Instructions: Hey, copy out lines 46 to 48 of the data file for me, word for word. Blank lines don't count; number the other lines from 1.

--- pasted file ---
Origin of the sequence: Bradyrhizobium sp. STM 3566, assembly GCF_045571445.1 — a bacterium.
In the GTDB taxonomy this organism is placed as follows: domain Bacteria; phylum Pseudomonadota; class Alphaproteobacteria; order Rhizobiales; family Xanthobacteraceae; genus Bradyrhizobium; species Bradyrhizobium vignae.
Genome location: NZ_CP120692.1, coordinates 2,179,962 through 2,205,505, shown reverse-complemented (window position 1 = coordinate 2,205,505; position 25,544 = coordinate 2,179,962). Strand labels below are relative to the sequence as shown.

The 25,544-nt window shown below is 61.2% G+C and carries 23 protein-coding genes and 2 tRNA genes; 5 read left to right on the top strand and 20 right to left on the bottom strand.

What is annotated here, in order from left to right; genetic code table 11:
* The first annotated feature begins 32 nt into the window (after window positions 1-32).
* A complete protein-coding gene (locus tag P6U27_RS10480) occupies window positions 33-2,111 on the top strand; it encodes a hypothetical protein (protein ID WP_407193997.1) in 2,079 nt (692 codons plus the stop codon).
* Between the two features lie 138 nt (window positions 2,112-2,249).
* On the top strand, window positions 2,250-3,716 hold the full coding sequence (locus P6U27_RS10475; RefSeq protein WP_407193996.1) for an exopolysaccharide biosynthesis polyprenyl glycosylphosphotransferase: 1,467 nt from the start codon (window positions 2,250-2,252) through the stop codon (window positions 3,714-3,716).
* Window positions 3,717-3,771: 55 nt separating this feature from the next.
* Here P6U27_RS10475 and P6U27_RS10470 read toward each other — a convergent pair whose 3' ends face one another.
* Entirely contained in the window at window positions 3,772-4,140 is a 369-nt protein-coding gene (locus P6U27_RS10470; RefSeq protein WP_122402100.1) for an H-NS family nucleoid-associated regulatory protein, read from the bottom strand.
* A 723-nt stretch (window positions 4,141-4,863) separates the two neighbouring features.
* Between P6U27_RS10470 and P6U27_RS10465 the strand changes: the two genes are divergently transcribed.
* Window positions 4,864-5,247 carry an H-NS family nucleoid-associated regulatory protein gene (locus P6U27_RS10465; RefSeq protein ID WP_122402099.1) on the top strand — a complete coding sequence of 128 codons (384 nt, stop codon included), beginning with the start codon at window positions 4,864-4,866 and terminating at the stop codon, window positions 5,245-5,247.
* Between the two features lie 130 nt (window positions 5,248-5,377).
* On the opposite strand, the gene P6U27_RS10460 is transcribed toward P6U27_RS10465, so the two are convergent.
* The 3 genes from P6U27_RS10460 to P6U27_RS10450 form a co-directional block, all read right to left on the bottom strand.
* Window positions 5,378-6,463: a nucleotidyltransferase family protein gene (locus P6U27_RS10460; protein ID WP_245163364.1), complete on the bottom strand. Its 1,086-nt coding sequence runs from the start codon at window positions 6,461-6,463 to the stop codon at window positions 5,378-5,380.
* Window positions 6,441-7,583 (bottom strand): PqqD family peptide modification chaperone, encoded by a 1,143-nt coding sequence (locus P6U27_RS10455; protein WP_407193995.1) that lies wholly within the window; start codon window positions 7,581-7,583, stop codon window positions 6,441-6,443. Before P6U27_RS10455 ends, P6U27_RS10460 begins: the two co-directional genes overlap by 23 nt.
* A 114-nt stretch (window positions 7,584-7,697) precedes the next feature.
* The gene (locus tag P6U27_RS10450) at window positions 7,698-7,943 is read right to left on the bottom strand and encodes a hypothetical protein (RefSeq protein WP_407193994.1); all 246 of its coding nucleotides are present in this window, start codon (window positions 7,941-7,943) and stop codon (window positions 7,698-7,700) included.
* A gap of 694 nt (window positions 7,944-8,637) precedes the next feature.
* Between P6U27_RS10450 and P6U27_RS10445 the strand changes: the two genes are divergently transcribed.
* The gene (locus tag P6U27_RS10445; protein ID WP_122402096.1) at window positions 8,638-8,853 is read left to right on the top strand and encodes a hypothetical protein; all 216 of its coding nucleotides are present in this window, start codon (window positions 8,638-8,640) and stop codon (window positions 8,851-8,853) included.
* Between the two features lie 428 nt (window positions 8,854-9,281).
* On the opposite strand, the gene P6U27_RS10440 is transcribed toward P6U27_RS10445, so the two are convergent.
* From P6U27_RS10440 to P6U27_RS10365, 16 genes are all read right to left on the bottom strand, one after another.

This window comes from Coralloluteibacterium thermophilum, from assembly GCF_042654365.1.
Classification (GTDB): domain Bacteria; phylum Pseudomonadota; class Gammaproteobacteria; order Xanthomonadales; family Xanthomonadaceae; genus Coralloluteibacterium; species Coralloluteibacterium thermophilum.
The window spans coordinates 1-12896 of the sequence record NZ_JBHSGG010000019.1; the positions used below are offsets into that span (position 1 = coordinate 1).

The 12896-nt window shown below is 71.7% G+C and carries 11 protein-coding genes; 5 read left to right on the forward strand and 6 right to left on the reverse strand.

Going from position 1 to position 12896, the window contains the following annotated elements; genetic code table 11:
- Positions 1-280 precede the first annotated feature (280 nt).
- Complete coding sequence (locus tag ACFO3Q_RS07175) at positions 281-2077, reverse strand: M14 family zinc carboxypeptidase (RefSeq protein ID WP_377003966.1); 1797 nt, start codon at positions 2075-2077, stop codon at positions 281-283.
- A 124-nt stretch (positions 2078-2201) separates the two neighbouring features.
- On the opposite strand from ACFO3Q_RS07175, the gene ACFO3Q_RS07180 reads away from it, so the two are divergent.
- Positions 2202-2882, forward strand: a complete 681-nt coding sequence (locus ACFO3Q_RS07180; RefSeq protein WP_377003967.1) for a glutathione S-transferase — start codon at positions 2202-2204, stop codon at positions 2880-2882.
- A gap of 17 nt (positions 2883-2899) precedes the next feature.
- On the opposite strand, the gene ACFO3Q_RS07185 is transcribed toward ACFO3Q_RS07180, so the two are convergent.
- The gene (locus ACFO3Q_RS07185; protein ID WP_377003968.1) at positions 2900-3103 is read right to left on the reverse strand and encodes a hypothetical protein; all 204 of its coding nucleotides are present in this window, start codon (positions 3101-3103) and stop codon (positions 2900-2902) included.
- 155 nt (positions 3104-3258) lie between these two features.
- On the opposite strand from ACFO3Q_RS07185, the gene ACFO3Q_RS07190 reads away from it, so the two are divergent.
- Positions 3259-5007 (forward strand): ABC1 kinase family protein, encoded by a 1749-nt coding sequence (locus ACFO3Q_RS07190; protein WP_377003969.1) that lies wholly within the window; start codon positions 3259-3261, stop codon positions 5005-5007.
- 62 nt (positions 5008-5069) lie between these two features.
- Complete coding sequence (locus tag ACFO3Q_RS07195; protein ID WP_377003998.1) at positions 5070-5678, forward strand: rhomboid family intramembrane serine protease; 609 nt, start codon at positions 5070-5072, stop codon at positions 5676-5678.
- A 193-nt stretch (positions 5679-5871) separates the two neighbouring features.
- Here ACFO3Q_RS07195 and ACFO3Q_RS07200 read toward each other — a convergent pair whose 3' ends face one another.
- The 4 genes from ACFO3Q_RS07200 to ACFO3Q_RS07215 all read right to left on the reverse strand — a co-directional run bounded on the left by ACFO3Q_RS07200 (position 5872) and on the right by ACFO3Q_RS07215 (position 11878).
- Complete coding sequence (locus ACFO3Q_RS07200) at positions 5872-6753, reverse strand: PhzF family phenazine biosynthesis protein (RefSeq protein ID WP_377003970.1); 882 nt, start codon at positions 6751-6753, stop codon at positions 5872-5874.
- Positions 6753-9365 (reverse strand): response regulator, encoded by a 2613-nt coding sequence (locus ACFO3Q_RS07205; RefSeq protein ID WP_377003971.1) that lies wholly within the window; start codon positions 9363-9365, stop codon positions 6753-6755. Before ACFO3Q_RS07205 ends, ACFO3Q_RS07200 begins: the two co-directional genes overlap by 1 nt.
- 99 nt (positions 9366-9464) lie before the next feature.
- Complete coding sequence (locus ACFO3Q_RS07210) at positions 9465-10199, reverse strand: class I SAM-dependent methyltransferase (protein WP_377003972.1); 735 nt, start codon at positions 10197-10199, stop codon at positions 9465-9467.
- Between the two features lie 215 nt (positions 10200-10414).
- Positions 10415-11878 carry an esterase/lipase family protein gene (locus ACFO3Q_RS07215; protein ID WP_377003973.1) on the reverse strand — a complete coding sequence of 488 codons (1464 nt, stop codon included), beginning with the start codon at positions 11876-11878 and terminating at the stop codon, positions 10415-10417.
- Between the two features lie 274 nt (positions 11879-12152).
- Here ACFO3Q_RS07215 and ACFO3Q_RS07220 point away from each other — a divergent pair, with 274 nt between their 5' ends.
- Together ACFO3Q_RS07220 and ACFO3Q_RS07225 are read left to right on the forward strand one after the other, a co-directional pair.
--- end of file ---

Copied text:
- Complete coding sequence (locus tag ACFO3Q_RS07195; protein ID WP_377003998.1) at positions 5070-5678, forward strand: rhomboid family intramembrane serine protease; 609 nt, start codon at positions 5070-5072, stop codon at positions 5676-5678.
- A 193-nt stretch (positions 5679-5871) separates the two neighbouring features.
- Here ACFO3Q_RS07195 and ACFO3Q_RS07200 read toward each other — a convergent pair whose 3' ends face one another.